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The image to the left is what is known as a call to action. Most commonly you’ll find call to action selling on internet sold e-products (an unregulated area with no official RRP), but you can find them in everyday life too:
- Buy one get one free at the supermarket!
- Half price sale at the sofa store must end today!
- Two tickets for the price of one at the cinema, Wednesday only!
- Get the full 12 CD rock anthems for just £17.95 (time limited offer)!
A call to action is one of the oldest sales techniques in the book, but why not use it when it works so well? Companies with e-products use it all the time, heck you can even buy a plug-in for your website which ensures your call to action is up to date – “This is a time-limited offer and expires at midnight (insert today’s date here!)“.
So if it works so well why isn’t it used more in other types of sales?
As a business we all have something to sell whether it comes in a box or it walks into the purchasers office. Using a call to action on our products not matter what they are could result in a sales decision faster if the customer thinks that they only have today to decide otherwise they may have to pay full price for your service.
So today I raise this challenge to you:
Think about your product and how much you want to sell it for at the top end. Then think about how much you would be prepared to reduce that cost by if you were to go into negotiations. Now that is the price you leave on the table as you walk out the door, but don’t forget this offer ends at midnight and after that the product goes back to full price.
A call to action could not only eliminate the need for lengthy, time wasting negotiation it could also eliminate the competition before they even step in the ring.
This is a time-limited blog post, read now for free or pay me what your business loses in profit for not taking heed!
A comment I made the other day on Wekie Tay’s blog got me thinking that I should really put up a post on gravity here. This is particularly timely too as our next module for The Platform is on gravity.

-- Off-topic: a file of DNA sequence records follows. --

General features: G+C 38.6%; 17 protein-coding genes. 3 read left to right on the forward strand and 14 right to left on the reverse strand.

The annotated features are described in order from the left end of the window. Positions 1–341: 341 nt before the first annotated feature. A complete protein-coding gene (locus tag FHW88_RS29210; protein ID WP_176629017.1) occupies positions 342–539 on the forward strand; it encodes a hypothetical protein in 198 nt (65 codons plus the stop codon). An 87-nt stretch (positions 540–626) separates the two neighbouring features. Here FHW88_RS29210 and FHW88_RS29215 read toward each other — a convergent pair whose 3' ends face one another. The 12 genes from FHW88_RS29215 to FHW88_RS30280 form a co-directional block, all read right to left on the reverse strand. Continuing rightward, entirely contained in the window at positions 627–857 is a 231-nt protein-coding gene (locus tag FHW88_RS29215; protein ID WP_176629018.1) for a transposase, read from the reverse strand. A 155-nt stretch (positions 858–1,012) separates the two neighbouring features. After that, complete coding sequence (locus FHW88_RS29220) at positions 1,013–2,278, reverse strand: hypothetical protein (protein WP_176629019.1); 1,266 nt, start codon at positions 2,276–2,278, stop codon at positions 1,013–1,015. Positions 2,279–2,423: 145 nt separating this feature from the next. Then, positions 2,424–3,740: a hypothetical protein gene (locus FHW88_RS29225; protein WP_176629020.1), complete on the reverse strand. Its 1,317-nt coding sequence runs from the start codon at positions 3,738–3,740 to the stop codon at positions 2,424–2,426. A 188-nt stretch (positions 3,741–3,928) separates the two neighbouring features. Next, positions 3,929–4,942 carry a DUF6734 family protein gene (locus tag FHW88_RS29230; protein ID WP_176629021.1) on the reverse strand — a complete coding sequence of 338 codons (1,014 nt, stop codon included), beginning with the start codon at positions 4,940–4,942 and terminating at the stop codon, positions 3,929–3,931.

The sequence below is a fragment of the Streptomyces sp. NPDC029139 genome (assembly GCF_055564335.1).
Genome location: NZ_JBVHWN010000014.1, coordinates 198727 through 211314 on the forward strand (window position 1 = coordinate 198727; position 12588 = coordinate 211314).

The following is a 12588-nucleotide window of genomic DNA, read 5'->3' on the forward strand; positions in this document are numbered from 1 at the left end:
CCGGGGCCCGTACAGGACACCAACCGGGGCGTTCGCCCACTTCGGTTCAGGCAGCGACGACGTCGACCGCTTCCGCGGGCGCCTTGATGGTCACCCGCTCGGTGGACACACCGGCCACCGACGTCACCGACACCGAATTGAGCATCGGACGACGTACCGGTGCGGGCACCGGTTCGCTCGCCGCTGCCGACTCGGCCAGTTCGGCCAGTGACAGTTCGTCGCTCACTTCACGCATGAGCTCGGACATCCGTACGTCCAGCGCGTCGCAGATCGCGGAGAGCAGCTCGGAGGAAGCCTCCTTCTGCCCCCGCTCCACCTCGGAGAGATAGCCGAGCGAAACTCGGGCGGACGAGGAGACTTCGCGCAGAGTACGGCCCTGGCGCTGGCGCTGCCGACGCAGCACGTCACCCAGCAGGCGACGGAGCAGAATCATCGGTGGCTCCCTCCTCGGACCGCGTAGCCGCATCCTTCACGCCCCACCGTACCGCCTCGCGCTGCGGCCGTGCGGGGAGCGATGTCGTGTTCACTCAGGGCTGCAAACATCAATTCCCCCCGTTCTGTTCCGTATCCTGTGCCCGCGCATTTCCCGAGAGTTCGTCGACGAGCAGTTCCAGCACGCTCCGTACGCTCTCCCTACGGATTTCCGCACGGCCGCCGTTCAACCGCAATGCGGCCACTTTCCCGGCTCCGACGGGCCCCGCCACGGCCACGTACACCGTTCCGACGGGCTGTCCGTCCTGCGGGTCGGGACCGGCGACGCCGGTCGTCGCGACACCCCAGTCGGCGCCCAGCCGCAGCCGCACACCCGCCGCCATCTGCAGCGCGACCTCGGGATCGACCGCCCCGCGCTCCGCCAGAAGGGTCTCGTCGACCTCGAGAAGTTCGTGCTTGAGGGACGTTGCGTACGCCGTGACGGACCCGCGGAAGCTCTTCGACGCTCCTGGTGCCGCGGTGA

We all know and understand the traditional definition of the word gravity – it’s all about a force that pulls inwards towards itself.
This force exists in business and even personal life too. Create something interesting, right at the core and people will start to gravitate towards it. The more interesting the core becomes the bigger the gravitational radius.
The more gravity you have the bigger the potential for sales and opportunities.
Companies are now beginning to recognise the importance of gravity, particularly in the area of affiliate marketing. Sites like Clickbank (a product database for electronic delivered goods), allow affiliates to search and sort their products in order of gravity – which is in effect the number of distinct affiliates who earned a commission by referring a paying customer to the publisher’s products.
This is great for the casual affiliate who can see with a quick glance exactly what products are currently selling well. It’s also great for the product owner who needs to attract affiliates in order to market their product effectively.
more gravity = more interest = more free marketing = more sales
You know what it’s like … the seventh phone call to the support line and the seventh person who’s had to listen to the increasingly long story of woe. Why the need for seven calls to solve one problem? Surely that’s not good for customer satisfaction or efficient in terms of the call centre workload?